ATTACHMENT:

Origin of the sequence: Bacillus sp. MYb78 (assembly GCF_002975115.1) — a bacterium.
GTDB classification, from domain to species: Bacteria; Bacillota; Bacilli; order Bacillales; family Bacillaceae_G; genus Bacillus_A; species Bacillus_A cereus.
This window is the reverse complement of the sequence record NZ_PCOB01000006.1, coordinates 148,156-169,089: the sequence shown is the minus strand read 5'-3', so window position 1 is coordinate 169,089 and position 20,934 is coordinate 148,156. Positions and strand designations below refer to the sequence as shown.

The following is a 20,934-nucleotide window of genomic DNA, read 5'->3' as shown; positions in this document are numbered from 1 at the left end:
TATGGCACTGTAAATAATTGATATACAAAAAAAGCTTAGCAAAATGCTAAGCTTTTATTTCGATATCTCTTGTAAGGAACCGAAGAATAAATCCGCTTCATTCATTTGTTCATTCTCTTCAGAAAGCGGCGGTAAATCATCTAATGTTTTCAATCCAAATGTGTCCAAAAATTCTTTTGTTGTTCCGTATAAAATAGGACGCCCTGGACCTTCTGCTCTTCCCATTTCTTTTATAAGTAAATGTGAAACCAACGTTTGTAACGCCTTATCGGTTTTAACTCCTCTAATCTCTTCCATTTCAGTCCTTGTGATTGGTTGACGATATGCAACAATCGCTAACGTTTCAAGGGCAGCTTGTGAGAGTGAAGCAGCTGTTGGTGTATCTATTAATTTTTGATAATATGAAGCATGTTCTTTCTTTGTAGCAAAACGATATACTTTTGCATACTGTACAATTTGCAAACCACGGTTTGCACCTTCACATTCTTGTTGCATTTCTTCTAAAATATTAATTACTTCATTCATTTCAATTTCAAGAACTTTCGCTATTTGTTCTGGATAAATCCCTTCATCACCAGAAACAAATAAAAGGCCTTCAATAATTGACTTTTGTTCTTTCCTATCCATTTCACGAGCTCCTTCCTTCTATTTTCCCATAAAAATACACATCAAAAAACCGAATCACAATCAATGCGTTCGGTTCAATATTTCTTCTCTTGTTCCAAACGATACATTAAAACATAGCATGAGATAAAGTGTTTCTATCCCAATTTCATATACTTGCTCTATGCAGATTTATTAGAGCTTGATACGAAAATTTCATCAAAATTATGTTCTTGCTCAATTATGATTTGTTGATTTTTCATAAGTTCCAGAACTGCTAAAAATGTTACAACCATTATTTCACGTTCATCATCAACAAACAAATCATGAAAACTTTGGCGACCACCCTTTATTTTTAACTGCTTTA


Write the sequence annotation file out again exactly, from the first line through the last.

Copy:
Origin of the sequence: Bacillus sp. MYb78 (assembly GCF_002975115.1) — a bacterium.
GTDB classification, from domain to species: Bacteria; Bacillota; Bacilli; order Bacillales; family Bacillaceae_G; genus Bacillus_A; species Bacillus_A cereus.
This window is the reverse complement of the sequence record NZ_PCOB01000006.1, coordinates 148,156-169,089: the sequence shown is the minus strand read 5'-3', so window position 1 is coordinate 169,089 and position 20,934 is coordinate 148,156. Positions and strand designations below refer to the sequence as shown.

The following is a 20,934-nucleotide window of genomic DNA, read 5'->3' as shown; positions in this document are numbered from 1 at the left end:
TATGGCACTGTAAATAATTGATATACAAAAAAAGCTTAGCAAAATGCTAAGCTTTTATTTCGATATCTCTTGTAAGGAACCGAAGAATAAATCCGCTTCATTCATTTGTTCATTCTCTTCAGAAAGCGGCGGTAAATCATCTAATGTTTTCAATCCAAATGTGTCCAAAAATTCTTTTGTTGTTCCGTATAAAATAGGACGCCCTGGACCTTCTGCTCTTCCCATTTCTTTTATAAGTAAATGTGAAACCAACGTTTGTAACGCCTTATCGGTTTTAACTCCTCTAATCTCTTCCATTTCAGTCCTTGTGATTGGTTGACGATATGCAACAATCGCTAACGTTTCAAGGGCAGCTTGTGAGAGTGAAGCAGCTGTTGGTGTATCTATTAATTTTTGATAATATGAAGCATGTTCTTTCTTTGTAGCAAAACGATATACTTTTGCATACTGTACAATTTGCAAACCACGGTTTGCACCTTCACATTCTTGTTGCATTTCTTCTAAAATATTAATTACTTCATTCATTTCAATTTCAAGAACTTTCGCTATTTGTTCTGGATAAATCCCTTCATCACCAGAAACAAATAAAAGGCCTTCAATAATTGACTTTTGTTCTTTCCTATCCATTTCACGAGCTCCTTCCTTCTATTTTCCCATAAAAATACACATCAAAAAACCGAATCACAATCAATGCGTTCGGTTCAATATTTCTTCTCTTGTTCCAAACGATACATTAAAACATAGCATGAGATAAAGTGTTTCTATCCCAATTTCATATACTTGCTCTATGCAGATTTATTAGAGCTTGATACGAAAATTTCATCAAAATTATGTTCTTGCTCAATTATGATTTGTTGATTTTTCATAAGTTCCAGAACTGCTAAAAATGTTACAACCATTATTTCACGTTCATCATCAACAAACAAATCATGAAAACTTTGGCGACCACCCTTTATTTTTAACTGCTTTA